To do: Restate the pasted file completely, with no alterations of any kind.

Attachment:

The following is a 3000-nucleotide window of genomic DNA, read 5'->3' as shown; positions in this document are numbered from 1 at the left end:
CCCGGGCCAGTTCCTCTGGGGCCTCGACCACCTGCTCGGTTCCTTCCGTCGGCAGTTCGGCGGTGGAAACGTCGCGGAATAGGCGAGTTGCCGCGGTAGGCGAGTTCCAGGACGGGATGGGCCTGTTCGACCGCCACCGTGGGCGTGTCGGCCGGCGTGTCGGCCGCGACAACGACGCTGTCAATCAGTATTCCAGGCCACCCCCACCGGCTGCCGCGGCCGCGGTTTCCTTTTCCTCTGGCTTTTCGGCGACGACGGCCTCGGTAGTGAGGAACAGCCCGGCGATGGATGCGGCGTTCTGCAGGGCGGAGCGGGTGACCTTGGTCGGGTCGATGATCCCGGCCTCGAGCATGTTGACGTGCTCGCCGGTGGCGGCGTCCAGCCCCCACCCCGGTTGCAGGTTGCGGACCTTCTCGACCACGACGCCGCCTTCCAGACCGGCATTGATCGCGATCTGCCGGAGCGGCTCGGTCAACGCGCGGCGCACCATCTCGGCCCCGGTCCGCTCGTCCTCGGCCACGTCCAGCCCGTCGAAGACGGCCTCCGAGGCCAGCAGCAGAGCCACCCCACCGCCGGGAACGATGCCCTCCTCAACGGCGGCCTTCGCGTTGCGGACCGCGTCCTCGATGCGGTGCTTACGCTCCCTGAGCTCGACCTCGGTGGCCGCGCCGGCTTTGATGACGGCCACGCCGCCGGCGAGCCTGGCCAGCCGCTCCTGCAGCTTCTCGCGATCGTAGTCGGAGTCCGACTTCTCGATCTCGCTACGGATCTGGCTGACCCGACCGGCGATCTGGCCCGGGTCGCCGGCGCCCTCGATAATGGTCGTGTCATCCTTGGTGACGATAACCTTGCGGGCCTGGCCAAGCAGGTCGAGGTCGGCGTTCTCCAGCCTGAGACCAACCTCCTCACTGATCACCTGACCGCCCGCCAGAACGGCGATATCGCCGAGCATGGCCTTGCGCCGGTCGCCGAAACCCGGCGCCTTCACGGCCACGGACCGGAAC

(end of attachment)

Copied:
The following is a 3000-nucleotide window of genomic DNA, read 5'->3' as shown; positions in this document are numbered from 1 at the left end:
CCCGGGCCAGTTCCTCTGGGGCCTCGACCACCTGCTCGGTTCCTTCCGTCGGCAGTTCGGCGGTGGAAACGTCGCGGAATAGGCGAGTTGCCGCGGTAGGCGAGTTCCAGGACGGGATGGGCCTGTTCGACCGCCACCGTGGGCGTGTCGGCCGGCGTGTCGGCCGCGACAACGACGCTGTCAATCAGTATTCCAGGCCACCCCCACCGGCTGCCGCGGCCGCGGTTTCCTTTTCCTCTGGCTTTTCGGCGACGACGGCCTCGGTAGTGAGGAACAGCCCGGCGATGGATGCGGCGTTCTGCAGGGCGGAGCGGGTGACCTTGGTCGGGTCGATGATCCCGGCCTCGAGCATGTTGACGTGCTCGCCGGTGGCGGCGTCCAGCCCCCACCCCGGTTGCAGGTTGCGGACCTTCTCGACCACGACGCCGCCTTCCAGACCGGCATTGATCGCGATCTGCCGGAGCGGCTCGGTCAACGCGCGGCGCACCATCTCGGCCCCGGTCCGCTCGTCCTCGGCCACGTCCAGCCCGTCGAAGACGGCCTCCGAGGCCAGCAGCAGAGCCACCCCACCGCCGGGAACGATGCCCTCCTCAACGGCGGCCTTCGCGTTGCGGACCGCGTCCTCGATGCGGTGCTTACGCTCCCTGAGCTCGACCTCGGTGGCCGCGCCGGCTTTGATGACGGCCACGCCGCCGGCGAGCCTGGCCAGCCGCTCCTGCAGCTTCTCGCGATCGTAGTCGGAGTCCGACTTCTCGATCTCGCTACGGATCTGGCTGACCCGACCGGCGATCTGGCCCGGGTCGCCGGCGCCCTCGATAATGGTCGTGTCATCCTTGGTGACGATAACCTTGCGGGCCTGGCCAAGCAGGTCGAGGTCGGCGTTCTCCAGCCTGAGACCAACCTCCTCACTGATCACCTGACCGCCCGCCAGAACGGCGATATCGCCGAGCATGGCCTTGCGCCGGTCGCCGAAACCCGGCGCCTTCACGGCCACGGACCGGAAC